[The following guest post is contributed by Vinod Kothari and Vrinda Bagaria of Vinod Kothari & Company. These can be reached at firstname.lastname@example.org and email@example.com respectively.
In this post, the authors critically analyze the extensive nature of rule making powers conferred upon the Central Government under the Companies Bill, 2011]
Parliament makes legislation, and the executive, that is, the Central government or any other statutory authority, is primarily concerned with the implementation of the law, but is quite often given powers to make rules. The power of rule-making commonly comes by words such as “as may be prescribed” in the law.
The Companies Bill 2012 goes a little overboard in liberally setting aside matters which may be prescribed by the Central Government. The word “prescribed” occurs 416 times in the Bill. Though at lots of instances where the said word is used, the idea may be the prescription of the form/e-form whereby filing is to be done, there is an enormous extent of law that is reserved for prescription by the executive in form of rules. This would mean, besides the law with 470 sections and 5 schedules, subjects will have to keep in mind the massive body of rules to be framed under the law.
Rule-making has its own advantage – rules are flexible, and may be amended from time to time without going to the Parliament. Rules may contain matters of details, for example, the procedural rules, which may be parked into rules to keep the body of the law light.
However, there is a curious balance between what needs to be in the law and what may be parked into the rules. There are certain matters which relate to the very core, the vey policy of the regulation. For instance, whether a particular regulation will apply to a private limited company or not cannot be left for the executive to decide. Given the nature of the curb being imposed, it may be wholly inappropriate for the Parliament to apply the law in general, and then give a scope for the executive to relax it for a class of companies.
Liberties of Private companies, small companies and one person companies
One may notice that exemptions in case of private companies, unlike the existing Act, are not a part of the law in the Bill – these are to be notified by the Central Government. However, the liberties enjoyed by private companies are not a matter of magnanimity on the part of the executive. Given the nature of a private company, it is a closed group of persons with strictly private fund raising, and hence, there is no question of certain regulatory concerns for such companies. It is not sufficient in such cases to say, the executive may exempt such companies from certain provisions. One good example is the provisions applicable to private placements. Every issue of securities, in case of a private company, is a private placement. If the placement is a private affair, there is no reason for the intervention of the law. There is large restrictive set of rules applying to private placements under the Bill. There is no good reason for such rules to be applicable to private companies. This is something which is an integrated part of the philosophy of the law, and cannot be left for the rules to lay down.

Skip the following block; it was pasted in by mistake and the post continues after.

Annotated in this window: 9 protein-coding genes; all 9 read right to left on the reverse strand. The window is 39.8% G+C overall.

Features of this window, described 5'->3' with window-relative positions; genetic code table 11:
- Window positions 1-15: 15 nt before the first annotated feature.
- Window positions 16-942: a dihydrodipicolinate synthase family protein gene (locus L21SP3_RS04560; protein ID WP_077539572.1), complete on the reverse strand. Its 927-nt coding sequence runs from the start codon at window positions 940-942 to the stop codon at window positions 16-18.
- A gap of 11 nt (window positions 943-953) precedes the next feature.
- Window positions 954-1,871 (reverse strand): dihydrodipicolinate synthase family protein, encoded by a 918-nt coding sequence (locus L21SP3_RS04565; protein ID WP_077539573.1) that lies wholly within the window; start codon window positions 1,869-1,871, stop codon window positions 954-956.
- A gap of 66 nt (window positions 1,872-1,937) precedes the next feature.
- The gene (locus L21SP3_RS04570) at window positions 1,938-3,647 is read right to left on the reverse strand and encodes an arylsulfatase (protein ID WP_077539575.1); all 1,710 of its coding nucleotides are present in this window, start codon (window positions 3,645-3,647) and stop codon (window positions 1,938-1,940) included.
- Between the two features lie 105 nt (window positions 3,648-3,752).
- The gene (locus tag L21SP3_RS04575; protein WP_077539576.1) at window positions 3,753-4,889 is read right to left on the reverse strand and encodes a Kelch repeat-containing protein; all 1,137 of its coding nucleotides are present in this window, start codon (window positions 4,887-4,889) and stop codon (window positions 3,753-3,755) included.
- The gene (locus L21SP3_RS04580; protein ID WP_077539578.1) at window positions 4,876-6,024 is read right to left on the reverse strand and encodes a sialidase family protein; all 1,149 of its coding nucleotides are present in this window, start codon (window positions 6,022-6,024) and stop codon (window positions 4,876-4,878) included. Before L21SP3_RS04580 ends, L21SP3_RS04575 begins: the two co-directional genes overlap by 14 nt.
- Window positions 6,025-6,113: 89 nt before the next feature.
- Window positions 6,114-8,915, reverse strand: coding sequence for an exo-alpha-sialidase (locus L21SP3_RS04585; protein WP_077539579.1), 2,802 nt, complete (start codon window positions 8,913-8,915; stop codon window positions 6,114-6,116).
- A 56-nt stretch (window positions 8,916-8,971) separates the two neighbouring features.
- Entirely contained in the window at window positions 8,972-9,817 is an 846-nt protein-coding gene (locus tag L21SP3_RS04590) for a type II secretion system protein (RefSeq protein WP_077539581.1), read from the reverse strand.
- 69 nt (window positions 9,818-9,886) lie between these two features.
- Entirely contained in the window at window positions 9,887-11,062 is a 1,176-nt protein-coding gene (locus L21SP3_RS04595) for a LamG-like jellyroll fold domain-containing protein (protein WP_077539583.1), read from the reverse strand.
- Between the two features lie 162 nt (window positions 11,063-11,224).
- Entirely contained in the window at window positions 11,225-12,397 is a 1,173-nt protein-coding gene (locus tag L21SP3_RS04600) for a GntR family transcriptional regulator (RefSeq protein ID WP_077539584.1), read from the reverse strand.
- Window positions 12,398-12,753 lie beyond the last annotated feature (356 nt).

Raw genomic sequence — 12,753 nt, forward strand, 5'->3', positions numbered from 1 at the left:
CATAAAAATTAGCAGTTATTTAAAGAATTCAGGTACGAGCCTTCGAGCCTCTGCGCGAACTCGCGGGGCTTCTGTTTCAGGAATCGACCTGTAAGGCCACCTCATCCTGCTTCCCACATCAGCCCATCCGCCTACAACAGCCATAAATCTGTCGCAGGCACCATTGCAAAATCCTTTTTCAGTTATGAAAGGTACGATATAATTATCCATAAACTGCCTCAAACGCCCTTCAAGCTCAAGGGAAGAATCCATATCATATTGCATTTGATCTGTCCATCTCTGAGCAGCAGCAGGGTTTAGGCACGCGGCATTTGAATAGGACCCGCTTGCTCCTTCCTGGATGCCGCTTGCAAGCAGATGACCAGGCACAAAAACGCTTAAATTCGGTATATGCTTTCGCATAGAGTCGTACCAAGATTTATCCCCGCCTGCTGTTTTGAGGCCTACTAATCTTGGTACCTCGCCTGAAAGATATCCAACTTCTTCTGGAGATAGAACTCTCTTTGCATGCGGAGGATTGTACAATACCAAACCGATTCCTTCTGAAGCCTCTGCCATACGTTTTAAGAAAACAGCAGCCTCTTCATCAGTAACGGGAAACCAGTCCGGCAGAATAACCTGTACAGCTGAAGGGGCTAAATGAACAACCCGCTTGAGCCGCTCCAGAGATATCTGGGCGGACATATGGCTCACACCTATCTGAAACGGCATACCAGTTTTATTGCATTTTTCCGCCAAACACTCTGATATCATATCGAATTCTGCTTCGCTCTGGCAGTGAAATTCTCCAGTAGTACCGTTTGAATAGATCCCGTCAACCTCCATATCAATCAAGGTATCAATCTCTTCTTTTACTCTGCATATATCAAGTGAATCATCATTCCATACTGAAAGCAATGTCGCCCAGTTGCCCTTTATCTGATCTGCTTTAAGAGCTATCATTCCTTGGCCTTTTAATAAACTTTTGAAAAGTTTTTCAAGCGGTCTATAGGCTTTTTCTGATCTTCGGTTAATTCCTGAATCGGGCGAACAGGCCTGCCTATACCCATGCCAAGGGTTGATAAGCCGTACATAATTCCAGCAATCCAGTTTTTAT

Principles of excessive delegation: Balancing between subordinate law and Parliamentary law:
The balance between Parliamentary law and subordinate law has been one of the key features of our Constitution and our legislative set up. Unlike England, the principle of subordinate legislation in India is inspired by the US constitution.
A leading US case on the point is Panama Refining Co v. Ryans wherein it was held that the Congress can delegate legislative powers to the Executive subject to the condition that it lays down the policies and establishes standards while leaving to the administrative authorities the making of subordinate rules within the prescribed limits.
In India, courts have taken a more liberal attitude on the principle of excessive delegation. The Constitution of India does not contain specific provisions for delegated legislations. It imposes restrictions based on general theories and principles of constitutional law and judicial precedents. The purpose for introducing the principle for delegated legislation is that the legislature being over burdened and the needs of the modern day society being complex it cannot possibly foresee every administrative difficulty that may arise after the Statute has begun to operate. Delegated legislation fills those needs and comes to aid during situations of emergency. However, this does not imply that the doctrine of delegated legislation can be used arbitrarily or unreasonably. The Parliament can only delegate to the executive the power to make ancillary or sub-ordinate legislations to the principal legislation and not the principal legislation itself.
Where the vires of section 6(2) of the Bombay Tenancy and Agricultural Lands Act, 1948 was challenged on the ground of excessive delegation, the Hon’ble Supreme Court held that a statute challenged on the ground of excessive delegation should be subjected to two tests i.e.:
a. whether it delegates essential legislative function or power; and
b. whether the legislature has enunciated its policy and principle for the guidance of the delegate.
In the same case, Subba Rao J. observing that there is a danger inherent in the process of delegation, also opined that:
“It may not lay down any policy at all; it may declare its policy in vague and general terms; it may not set down any standard for the guidance of the executive, it may confer an arbitrary power on the executive to change or modify the policy laid down by it without reserving for itself any control over subordinate legislation. This self effacement of legislative power in favour of another agency either in whole or in part is beyond the permissible limits of delegation. It is for a Court to hold on a fair, generous and liberal construction of an impugned statute whether the legislature exceeded such limits. But the said liberal construction should not be carried by the courts to the extent of always trying to discover a dormant or latent legislative policy to sustain an arbitrary power conferred on executive authorities.”